Brent Meeker writes:
> Stathis Papaioannou wrote:
> > Brent Meeker writes:
> >>>It is consistent with Maudlin's paper to say consciousness supervenes on
> >>>physical activity - i.e. on computation as Platonic object - but it is
> >>>also consistent
> >>>to say that it supervenes on a recording, or on any physical activity, and
> >>>perhaps if there were no physical universe with at least a single quantum
> >>>there would be no consciousness. Admittedly the latter is inelegant
> >>>compared to
> >>>the "no physical supervenience" idea, but I can't quite see how to
> >>>eliminate it
> >>But note that Maudlin's argument depends on being in a classical world.
> >>The quantum
> >>world in which we live the counterfactuals are always realized with some
> > I assume you are referring to the MWI interpretation, in which the
> > counterfactuals are
> > always realised in some branch with certainty; in a classical world, the
> > counterfactuals
> > are realised with some probability just as in the CI of QM. In any case, I
> > don't see that
> > it makes much difference to the argument. Consider this model of the MWI
> > case. A machine
> > is made up of two parts, a1 and b1, such that a1 is active at a particular
> > time and b1
> > comes into play from an inert state to alter the activity of a1 only if a
> > counterfactual is
> > realised. It seems absurd to say that a1 is conscious when it undergoes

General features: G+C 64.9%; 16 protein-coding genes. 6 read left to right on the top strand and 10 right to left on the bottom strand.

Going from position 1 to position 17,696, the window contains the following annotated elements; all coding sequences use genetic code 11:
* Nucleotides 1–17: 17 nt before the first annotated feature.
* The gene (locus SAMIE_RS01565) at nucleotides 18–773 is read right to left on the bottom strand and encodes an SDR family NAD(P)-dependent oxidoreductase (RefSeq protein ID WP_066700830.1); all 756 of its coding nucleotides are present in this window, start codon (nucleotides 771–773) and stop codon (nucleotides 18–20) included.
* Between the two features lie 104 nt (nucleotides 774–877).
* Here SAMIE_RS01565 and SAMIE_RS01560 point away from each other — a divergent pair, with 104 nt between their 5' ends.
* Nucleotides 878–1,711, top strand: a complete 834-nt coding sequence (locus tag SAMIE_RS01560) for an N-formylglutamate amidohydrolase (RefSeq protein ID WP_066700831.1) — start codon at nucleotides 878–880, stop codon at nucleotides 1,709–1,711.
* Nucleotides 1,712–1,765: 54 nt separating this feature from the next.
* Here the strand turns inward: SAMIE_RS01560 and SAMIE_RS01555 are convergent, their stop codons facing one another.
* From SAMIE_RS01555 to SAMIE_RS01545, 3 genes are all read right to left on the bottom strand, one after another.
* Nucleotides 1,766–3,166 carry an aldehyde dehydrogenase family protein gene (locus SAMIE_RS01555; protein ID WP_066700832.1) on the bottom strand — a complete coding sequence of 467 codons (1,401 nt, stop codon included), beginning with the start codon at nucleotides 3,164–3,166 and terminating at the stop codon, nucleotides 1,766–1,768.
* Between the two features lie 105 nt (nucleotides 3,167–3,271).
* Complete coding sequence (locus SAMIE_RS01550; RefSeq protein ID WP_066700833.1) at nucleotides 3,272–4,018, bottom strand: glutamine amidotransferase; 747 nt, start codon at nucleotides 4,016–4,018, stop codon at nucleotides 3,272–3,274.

> > some physical
> > activity with b1 hovering over it inertly (because the counterfactual is
> > not realised) but not
> > conscious when it undergoes the same activity without b1 in place. But it
> > seems no less
> > absurd to me to say that a1 or a1b1 is conscious with an identical machine
> > next to it, a2b2,
> > in which the counterfactual is realised, but not if a2b2 is not present.
> > For how would a1/a1b1
> > know or care about a2b2, whether in the next room or in another branch of
> > the multiverse?
> It's not a question of whether the "counterfactual" occurs. If it occured it
> wouldn't be counterfactual. The point is that in QM what occurs depends on
> could have occur but didn't; c.f. quant-ph/9610033, or seach arXiv.org for
> "interaction free measurment".
Doesn't this refer to quantum interference effects? Otherwise what would be the
a quantum computer and a classical computer in what we know is a quantum world?
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